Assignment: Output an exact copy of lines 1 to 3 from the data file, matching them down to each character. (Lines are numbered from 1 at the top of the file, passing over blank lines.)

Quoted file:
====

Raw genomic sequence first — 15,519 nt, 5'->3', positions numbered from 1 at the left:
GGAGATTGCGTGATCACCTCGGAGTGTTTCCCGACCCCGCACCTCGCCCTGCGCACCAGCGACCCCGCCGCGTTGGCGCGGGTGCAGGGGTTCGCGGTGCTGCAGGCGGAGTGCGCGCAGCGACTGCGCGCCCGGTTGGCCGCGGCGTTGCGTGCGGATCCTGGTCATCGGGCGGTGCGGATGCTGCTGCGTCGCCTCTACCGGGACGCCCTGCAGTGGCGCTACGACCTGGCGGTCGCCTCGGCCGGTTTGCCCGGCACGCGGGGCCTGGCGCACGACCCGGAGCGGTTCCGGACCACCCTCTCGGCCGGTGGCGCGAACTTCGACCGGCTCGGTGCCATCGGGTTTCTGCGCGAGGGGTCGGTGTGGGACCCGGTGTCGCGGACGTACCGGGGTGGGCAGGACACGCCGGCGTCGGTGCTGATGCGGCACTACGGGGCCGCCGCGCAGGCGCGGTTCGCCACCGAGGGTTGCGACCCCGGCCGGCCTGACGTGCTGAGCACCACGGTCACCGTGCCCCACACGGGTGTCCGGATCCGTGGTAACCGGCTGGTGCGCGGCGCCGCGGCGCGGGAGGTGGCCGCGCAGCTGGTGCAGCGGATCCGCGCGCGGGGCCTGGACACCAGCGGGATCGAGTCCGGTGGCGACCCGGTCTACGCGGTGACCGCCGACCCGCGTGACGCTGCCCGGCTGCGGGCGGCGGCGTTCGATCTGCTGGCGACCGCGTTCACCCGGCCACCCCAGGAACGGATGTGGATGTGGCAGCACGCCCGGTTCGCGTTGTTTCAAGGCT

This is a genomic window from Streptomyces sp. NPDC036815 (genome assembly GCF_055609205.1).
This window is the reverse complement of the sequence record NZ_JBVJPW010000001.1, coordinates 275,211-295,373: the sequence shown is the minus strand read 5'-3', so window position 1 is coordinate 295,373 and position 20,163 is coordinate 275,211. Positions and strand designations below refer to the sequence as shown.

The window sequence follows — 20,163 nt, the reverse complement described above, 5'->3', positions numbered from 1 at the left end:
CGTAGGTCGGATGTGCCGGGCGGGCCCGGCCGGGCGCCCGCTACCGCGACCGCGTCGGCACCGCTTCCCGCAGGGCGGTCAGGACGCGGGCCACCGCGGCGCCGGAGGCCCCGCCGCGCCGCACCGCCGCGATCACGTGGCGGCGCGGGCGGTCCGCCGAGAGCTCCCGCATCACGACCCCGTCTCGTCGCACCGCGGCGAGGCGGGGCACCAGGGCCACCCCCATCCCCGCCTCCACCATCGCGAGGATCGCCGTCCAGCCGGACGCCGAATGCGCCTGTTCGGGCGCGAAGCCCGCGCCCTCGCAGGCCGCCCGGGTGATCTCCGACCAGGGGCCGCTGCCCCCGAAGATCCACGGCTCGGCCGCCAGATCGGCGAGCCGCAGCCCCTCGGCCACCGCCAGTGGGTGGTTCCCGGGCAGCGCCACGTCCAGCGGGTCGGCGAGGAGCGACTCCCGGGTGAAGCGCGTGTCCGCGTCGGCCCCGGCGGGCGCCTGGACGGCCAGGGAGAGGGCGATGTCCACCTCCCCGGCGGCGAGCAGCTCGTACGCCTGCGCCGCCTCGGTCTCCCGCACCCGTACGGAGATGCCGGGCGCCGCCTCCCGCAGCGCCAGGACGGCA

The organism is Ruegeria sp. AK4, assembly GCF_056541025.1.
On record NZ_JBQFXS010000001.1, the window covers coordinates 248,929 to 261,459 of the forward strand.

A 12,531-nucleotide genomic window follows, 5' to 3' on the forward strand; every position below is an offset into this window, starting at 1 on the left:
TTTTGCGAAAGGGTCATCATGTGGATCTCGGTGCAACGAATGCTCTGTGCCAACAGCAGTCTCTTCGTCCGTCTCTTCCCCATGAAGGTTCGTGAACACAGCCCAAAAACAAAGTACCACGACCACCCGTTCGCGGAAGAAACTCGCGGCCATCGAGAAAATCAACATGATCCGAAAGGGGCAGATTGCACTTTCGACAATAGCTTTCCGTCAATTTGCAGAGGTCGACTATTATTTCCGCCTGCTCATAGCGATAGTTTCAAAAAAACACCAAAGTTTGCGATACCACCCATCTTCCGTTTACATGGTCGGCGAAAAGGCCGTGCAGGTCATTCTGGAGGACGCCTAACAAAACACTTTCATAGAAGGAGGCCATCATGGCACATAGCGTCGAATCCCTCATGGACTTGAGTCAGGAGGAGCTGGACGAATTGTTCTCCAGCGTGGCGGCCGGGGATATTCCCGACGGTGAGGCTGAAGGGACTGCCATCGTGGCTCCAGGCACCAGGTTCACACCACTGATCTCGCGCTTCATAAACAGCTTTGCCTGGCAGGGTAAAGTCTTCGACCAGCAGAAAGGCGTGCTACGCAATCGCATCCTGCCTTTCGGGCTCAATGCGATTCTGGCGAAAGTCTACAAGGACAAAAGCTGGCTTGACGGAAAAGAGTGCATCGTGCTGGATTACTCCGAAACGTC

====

Raw genomic sequence first — 15,519 nt, 5'->3', positions numbered from 1 at the left:
GGAGATTGCGTGATCACCTCGGAGTGTTTCCCGACCCCGCACCTCGCCCTGCGCACCAGCGACCCCGCCGCGTTGGCGCGGGTGCAGGGGTTCGCGGTGCTGCAGGCGGAGTGCGCGCAGCGACTGCGCGCCCGGTTGGCCGCGGCGTTGCGTGCGGATCCTGGTCATCGGGCGGTGCGGATGCTGCTGCGTCGCCTCTACCGGGACGCCCTGCAGTGGCGCTACGACCTGGCGGTCGCCTCGGCCGGTTTGCCCGGCACGCGGGGCCTGGCGCACGACCCGGAGCGGTTCCGGACCACCCTCTCGGCCGGTGGCGCGAACTTCGACCGGCTCGGTGCCATCGGGTTTCTGCGCGAGGGGTCGGTGTGGGACCCGGTGTCGCGGACGTACCGGGGTGGGCAGGACACGCCGGCGTCGGTGCTGATGCGGCACTACGGGGCCGCCGCGCAGGCGCGGTTCGCCACCGAGGGTTGCGACCCCGGCCGGCCTGACGTGCTGAGCACCACGGTCACCGTGCCCCACACGGGTGTCCGGATCCGTGGTAACCGGCTGGTGCGCGGCGCCGCGGCGCGGGAGGTGGCCGCGCAGCTGGTGCAGCGGATCCGCGCGCGGGGCCTGGACACCAGCGGGATCGAGTCCGGTGGCGACCCGGTCTACGCGGTGACCGCCGACCCGCGTGACGCTGCCCGGCTGCGGGCGGCGGCGTTCGATCTGCTGGCGACCGCGTTCACCCGGCCACCCCAGGAACGGATGTGGATGTGGCAGCACGCCCGGTTCGCGTTGTTTCAAGGCT

This is a genomic window from Streptomyces sp. NPDC036815 (genome assembly GCF_055609205.1).